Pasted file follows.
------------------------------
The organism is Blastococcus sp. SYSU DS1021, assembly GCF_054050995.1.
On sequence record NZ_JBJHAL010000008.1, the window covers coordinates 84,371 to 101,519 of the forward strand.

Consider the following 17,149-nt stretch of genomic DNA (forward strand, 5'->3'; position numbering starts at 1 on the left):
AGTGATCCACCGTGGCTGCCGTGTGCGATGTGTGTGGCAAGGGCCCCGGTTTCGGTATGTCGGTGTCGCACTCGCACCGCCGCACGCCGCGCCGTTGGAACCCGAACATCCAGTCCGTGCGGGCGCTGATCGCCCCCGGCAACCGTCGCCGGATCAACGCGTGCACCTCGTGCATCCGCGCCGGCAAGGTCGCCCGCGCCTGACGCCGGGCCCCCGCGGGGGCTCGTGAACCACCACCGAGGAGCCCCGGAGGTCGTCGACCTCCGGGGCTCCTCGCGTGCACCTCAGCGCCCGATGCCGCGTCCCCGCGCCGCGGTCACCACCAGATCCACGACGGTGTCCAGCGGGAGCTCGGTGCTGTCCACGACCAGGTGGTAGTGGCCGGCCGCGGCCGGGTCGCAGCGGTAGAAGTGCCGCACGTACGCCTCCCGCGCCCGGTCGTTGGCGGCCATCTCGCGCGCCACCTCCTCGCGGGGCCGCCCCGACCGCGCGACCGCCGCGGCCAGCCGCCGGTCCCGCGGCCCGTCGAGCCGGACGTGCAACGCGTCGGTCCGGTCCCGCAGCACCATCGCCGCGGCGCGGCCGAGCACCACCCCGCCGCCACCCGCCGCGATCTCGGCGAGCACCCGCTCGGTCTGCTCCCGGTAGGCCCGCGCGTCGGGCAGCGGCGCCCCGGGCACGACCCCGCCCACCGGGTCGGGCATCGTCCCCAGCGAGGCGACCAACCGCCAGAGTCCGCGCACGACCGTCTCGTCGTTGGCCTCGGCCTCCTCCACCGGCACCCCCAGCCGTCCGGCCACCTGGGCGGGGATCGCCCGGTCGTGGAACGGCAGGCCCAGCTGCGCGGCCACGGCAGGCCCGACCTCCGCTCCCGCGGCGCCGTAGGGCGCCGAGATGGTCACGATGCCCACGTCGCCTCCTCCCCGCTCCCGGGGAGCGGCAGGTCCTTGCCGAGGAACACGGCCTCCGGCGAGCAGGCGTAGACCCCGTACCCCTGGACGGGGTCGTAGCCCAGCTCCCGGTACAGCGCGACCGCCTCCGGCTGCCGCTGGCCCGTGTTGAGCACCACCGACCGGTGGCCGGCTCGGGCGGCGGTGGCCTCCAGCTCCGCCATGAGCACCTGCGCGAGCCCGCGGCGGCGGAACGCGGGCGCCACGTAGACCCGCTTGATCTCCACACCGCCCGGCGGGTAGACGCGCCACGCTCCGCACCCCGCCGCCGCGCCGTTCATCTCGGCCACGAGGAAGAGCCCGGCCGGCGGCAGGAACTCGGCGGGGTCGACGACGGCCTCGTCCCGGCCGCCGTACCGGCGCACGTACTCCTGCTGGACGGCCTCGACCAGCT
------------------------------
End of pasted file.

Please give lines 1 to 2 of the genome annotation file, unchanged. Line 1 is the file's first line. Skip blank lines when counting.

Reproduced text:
The organism is Blastococcus sp. SYSU DS1021, assembly GCF_054050995.1.
On sequence record NZ_JBJHAL010000008.1, the window covers coordinates 84,371 to 101,519 of the forward strand.